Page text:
If preseason consensus holds, and Northwestern is fighting Michigan and Nebraska at the top of the Legends standings in late November (with Michigan State a game or two behind), the home matchup with the Spartans has all the makings of a massive season-foiling trap door. Michigan State will be ready. Northwestern will need to be in order to avoid this prediction’s potentially season-altering realization.

- Chris Johnson

Iowa

Oh how the tables have turned. A decade ago, Iowa was the team that had to watch out for the Northwestern game on the schedule. The Wildcats always seemed to be the ultimate trap game for the Hawkeyes, and they eventually “trapped” Iowa so much that the game ended up just becoming another guaranteed tough game, rather than a trap game.

This year, however, NU is projected to be one of the top teams in the Big Ten, while Iowa struggled to a 4-8 record last year and is rebuilding this season. NU is a better team than Iowa, plain and simple, but the Hawkeyes do have a lot of young, but talented pieces that could ultimately trip up the Wildcats if they aren’t careful.

First of all, it’s an away game, and it’s always a tough environment in Kinnick Stadium. It won’t be quite as electric as the last time NU visited Iowa City, since that game was at night, but it will still be a sellout crowd in a stadium that holds noise better than just about any stadium out there. The game is also the week before a presumably much bigger roadtrip — Nebraska — so there’s always the potential for NU to “look ahead.”

But home field advantage and the rest of the schedule only have so much of an impact on the game, and the play on the field is what will ultimately be have the biggest say in the outcome of the game. As I mentioned above, NU is the better, more experienced team, but Iowa shouldn’t be as bad as most people think. On defense, the Hawkeyes have one of the better linebacker groups in the league and a much more experienced and talented defensive line than they had last year, which will help them do at least a little bit better against the Kain Colter-Venric Mark duo than they did last year.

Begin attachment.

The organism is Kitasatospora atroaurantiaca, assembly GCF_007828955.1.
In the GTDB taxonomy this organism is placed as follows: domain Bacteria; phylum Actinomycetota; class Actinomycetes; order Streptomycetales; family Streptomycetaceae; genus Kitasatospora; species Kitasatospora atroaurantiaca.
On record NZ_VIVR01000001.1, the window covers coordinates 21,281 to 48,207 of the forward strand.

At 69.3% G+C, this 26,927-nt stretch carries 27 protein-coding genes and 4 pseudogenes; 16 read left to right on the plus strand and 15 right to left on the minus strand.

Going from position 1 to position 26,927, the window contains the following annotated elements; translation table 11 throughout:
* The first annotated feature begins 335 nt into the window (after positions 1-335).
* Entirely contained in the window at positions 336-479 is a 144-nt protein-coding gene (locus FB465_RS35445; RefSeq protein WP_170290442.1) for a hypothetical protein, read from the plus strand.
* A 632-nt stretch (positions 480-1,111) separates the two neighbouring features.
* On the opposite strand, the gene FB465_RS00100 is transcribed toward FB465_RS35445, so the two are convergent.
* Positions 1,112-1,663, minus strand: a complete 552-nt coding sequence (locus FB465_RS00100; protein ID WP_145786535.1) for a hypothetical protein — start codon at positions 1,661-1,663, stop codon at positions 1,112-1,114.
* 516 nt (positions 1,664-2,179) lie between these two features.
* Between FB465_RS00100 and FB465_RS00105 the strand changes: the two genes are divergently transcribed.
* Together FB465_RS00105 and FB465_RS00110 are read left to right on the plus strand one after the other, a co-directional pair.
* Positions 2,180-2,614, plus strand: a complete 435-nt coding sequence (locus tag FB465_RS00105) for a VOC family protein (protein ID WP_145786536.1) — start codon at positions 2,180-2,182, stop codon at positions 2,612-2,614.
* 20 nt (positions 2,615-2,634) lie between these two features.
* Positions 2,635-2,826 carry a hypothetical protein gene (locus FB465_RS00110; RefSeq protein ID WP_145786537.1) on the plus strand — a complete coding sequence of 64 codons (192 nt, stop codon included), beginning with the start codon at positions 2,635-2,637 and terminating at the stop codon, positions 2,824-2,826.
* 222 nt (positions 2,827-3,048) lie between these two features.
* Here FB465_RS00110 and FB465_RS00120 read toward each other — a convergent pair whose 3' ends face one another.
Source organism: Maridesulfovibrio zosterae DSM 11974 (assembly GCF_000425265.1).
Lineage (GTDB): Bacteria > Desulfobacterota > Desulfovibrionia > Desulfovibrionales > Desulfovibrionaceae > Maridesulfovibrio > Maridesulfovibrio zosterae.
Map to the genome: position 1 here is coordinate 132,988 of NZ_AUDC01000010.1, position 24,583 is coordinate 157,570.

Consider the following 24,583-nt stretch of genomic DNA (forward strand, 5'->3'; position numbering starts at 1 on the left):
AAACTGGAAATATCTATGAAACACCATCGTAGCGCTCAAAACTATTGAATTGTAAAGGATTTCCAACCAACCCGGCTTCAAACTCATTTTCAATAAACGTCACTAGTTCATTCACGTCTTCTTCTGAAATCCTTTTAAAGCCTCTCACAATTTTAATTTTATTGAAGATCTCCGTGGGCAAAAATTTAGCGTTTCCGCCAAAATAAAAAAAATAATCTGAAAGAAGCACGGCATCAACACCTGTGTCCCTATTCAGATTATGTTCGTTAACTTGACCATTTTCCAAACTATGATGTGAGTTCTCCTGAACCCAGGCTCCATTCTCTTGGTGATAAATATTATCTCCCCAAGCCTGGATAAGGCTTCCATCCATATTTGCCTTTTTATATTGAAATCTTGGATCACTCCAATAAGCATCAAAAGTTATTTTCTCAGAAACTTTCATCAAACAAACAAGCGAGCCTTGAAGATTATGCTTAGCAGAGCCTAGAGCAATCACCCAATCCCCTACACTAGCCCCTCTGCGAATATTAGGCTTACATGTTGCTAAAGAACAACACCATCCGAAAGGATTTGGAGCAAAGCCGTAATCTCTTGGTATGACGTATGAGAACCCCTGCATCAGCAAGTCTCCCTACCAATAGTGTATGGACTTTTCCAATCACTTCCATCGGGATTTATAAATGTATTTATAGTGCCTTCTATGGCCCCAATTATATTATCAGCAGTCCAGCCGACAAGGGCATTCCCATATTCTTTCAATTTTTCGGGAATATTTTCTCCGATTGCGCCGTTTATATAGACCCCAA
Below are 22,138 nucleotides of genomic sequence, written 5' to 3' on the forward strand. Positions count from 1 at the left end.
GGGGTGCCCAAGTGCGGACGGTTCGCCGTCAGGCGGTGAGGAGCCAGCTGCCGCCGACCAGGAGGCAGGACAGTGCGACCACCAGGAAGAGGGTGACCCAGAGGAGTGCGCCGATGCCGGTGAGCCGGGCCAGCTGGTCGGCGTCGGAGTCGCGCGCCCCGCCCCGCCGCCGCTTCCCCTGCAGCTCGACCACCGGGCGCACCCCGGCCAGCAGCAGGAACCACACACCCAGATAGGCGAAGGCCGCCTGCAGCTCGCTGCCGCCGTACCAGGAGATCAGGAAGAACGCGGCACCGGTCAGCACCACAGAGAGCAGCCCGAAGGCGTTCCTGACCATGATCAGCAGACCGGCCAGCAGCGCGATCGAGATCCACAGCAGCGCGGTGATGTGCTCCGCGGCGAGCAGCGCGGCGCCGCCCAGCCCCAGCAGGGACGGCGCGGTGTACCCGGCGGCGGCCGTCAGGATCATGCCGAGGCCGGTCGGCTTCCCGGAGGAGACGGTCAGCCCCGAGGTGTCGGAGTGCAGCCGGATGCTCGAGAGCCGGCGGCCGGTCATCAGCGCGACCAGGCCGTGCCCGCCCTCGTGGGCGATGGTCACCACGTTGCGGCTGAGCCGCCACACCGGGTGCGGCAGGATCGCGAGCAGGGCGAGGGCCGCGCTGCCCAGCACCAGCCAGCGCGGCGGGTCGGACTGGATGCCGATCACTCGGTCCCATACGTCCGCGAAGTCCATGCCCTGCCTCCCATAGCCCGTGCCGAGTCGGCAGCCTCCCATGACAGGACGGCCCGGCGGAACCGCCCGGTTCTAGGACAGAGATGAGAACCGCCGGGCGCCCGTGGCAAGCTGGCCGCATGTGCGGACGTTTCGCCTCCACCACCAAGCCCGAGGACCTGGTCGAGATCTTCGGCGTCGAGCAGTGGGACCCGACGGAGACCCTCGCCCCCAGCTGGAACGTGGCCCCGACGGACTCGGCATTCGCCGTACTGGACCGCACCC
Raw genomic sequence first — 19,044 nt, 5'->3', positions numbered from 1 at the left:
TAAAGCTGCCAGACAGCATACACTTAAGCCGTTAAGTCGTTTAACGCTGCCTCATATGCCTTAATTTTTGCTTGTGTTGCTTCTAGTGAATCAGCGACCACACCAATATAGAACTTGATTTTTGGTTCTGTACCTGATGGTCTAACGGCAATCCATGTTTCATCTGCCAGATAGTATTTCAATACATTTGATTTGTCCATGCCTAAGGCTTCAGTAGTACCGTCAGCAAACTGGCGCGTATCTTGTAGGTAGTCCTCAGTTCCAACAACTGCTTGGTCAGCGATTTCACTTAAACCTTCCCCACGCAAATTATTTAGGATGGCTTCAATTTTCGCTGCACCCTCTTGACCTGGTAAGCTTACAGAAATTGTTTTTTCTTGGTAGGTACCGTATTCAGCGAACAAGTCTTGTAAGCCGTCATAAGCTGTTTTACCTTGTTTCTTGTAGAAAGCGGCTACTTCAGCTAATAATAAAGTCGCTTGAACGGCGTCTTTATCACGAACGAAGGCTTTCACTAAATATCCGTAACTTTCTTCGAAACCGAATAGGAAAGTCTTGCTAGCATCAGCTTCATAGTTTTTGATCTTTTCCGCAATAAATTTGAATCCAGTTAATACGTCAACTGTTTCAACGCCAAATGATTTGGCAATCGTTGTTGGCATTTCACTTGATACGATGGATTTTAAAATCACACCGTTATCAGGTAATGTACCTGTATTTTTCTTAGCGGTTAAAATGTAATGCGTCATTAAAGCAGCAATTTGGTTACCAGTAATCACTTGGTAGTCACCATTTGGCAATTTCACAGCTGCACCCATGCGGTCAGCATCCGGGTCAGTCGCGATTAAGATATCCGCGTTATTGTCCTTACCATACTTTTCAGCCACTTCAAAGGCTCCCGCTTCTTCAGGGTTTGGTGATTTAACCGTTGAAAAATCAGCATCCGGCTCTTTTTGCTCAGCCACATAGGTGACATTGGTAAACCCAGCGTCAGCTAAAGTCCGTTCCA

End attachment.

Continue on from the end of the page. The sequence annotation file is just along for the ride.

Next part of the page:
Offensively, Iowa is breaking in a new quarterback, but to be fair, most Hawkeyes fans probably wanted that to happen last year, anyways. The Iowa passing offense won’t be great, and a receiver really needs to step up — early money is on wide receiver Kevonte Martin-Manley or tight end C.J. Fiedorowicz — but it’s hard to see how it could be worse than last year. Plus, as long as AIRBHG doesn’t strike — what am I saying? Of course he/it will — Iowa has a really solid group of running backs, including Mark Weisman, Damon Bullock and Jordan Canzeri, who have all started at one point in their careers. If this team can actually put everything together, it won’t be all that bad. It’s young, but it’s fairly talented.

Iowa coach Kirk Ferentz had some interesting thoughts on last year’s 28-17 loss to Northwestern, via the Cedar Rapids Gazette:

“I think our most representative loss we had was to Northwestern (28-17). That ballgame was more than double digits, or at least double digits I should say. I think you go back and look at that game, it was two evenly matched teams, at least in my mind, two evenly matched teams. I think you could pick out six, seven, eight plays in there that could have made a difference, would have made a difference, but we didn’t get the job done. To me they’re a team, they went on and won 10 games last year. Their losses were very competitive and simply because they did a good job of their execution and then on the other side of the coin, we didn’t.”

Ferentz is a little biased when he says Iowa and NU were evenly matched last year. They weren’t — not close — and they won’t be again this year. However, if Iowa is the team that executes when it needs to next year, and the Wildcats fail to show up on the field in Iowa City, the Hawkeyes are definitely capable of giving NU a scare or maybe even stealing the game.

- Kevin Trahan